Former Democratic presidential nominee Hillary Clinton is blaming Sen. Bernie Sanders (I-Vt.) for doing “lasting damage” to her campaign and of “paving the way” for President Trump’s attack against her as “Crooked Hillary.”
According to excerpts of Clinton’s new campaign tell-all book, “What Happened,” Clinton claims that she wanted to fight back against Sanders’s characterization of her as beholden to corporate influence but that former President Obama and others advised her to stay quiet.
“Throughout the primaries, every time I wanted to hit back against Bernie’s attacks, I was told to restrain myself,” Clinton writes. “Noting that his plans didn’t add up, that they would inevitably mean raising taxes on middle-class families, or that they were little more than a pipe-dream — all of this could be used to reinforce his argument that I wasn’t a true progressive. My team kept reminding me that we didn’t want to alienate Bernie’s supporters. President Obama urged me to grit my teeth and lay off Bernie as much as I could. I felt like I was in a straitjacket.”
Clinton ripped Sanders’s supporters — the so-called “Bernie Bros” — claiming that some of the attacks against her were “sexist” and arguing that Sanders’s attacks against her for raking in tens of millions of dollars for paid corporate speeches made it impossible for her to appeal to progressives during the general election campaign.
“Some of his supporters, the so-called Bernie Bros, took to harassing my supporters online,” Clinton writes. “It got ugly and more than a little sexist.
“When I finally challenged Bernie during a debate to name a single time I changed a position or a vote because of a financial contribution, he couldn’t come up with anything,” Clinton wrote. “Nonetheless, his attacks caused lasting damage, making it harder to unify progressives in the general election and paving the way for Trump’s ‘Crooked Hillary’ campaign.”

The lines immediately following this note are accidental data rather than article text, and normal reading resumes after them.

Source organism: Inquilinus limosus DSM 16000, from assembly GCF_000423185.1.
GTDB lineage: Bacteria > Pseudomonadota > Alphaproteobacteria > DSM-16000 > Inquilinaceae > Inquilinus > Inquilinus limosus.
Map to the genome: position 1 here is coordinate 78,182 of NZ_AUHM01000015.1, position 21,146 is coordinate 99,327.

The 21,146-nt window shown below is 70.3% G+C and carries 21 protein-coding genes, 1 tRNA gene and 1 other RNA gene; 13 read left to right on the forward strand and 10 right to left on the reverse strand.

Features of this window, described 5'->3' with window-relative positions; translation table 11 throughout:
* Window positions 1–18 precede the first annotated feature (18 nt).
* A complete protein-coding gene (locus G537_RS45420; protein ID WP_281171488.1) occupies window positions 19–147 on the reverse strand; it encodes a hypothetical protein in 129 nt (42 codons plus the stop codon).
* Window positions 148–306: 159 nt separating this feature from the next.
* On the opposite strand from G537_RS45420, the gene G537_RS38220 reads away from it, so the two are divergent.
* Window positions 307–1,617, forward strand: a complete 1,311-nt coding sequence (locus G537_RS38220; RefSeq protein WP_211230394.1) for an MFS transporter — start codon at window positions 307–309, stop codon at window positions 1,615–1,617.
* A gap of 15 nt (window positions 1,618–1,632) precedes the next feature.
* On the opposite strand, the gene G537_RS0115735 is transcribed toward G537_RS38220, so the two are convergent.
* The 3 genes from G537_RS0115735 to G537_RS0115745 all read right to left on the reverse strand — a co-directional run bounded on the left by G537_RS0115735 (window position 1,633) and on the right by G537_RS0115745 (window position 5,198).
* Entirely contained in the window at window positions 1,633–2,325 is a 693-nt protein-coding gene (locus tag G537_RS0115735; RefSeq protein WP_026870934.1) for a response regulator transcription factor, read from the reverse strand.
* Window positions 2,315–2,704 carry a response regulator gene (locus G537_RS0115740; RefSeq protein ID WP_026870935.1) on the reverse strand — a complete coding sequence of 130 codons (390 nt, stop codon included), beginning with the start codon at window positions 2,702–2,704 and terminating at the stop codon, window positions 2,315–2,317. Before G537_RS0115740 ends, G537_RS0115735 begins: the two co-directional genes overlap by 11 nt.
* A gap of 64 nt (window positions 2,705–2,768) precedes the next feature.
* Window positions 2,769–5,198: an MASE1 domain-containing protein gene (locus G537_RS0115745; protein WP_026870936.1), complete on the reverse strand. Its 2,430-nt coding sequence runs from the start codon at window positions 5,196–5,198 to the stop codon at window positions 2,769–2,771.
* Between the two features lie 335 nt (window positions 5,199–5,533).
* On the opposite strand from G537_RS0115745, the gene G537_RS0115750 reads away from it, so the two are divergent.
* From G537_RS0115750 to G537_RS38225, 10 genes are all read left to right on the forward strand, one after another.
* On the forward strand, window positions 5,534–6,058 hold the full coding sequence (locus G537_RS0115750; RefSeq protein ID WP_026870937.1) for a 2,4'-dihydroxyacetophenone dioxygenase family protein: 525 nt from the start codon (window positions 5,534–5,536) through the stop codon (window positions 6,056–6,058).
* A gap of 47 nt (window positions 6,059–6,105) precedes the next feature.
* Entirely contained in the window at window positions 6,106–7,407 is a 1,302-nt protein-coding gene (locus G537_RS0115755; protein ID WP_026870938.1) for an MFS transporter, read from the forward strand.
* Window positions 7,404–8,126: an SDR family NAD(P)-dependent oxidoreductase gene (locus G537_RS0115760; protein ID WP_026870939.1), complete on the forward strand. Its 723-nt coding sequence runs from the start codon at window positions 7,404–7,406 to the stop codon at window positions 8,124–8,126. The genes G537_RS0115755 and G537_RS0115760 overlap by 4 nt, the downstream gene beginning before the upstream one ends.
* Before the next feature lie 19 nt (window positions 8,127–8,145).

In post-election interviews, Clinton has blamed her shocking election loss on Russian interference, former FBI Director James Comey’s handling of the criminal investigation into her private email server and latent sexism.
She has been criticized for refusing to take responsibility for her campaign’s shortcomings.
Clinton’s latest explanation for why she lost — blaming Sanders and his supporters — will reopen old wounds from the bitter primary between the two.
Sanders’s enthusiastic base of supporters has long felt that establishment Democrats, led by the Democratic National Committee, conspired against them to give Clinton the nomination. They say they’ve been treated as interlopers by Democrats, who didn’t take them into the fold and so failed to capitalize on their grassroots energy.
According to the latest Harvard-Harris Poll survey, Sanders is the most popular active politician in the nation, at 54 percent favorable and 36 percent unfavorable. Clinton’s favorability has not improved in her time out of the spotlight. She remains underwater at 42 percent positive and 53 percent negative.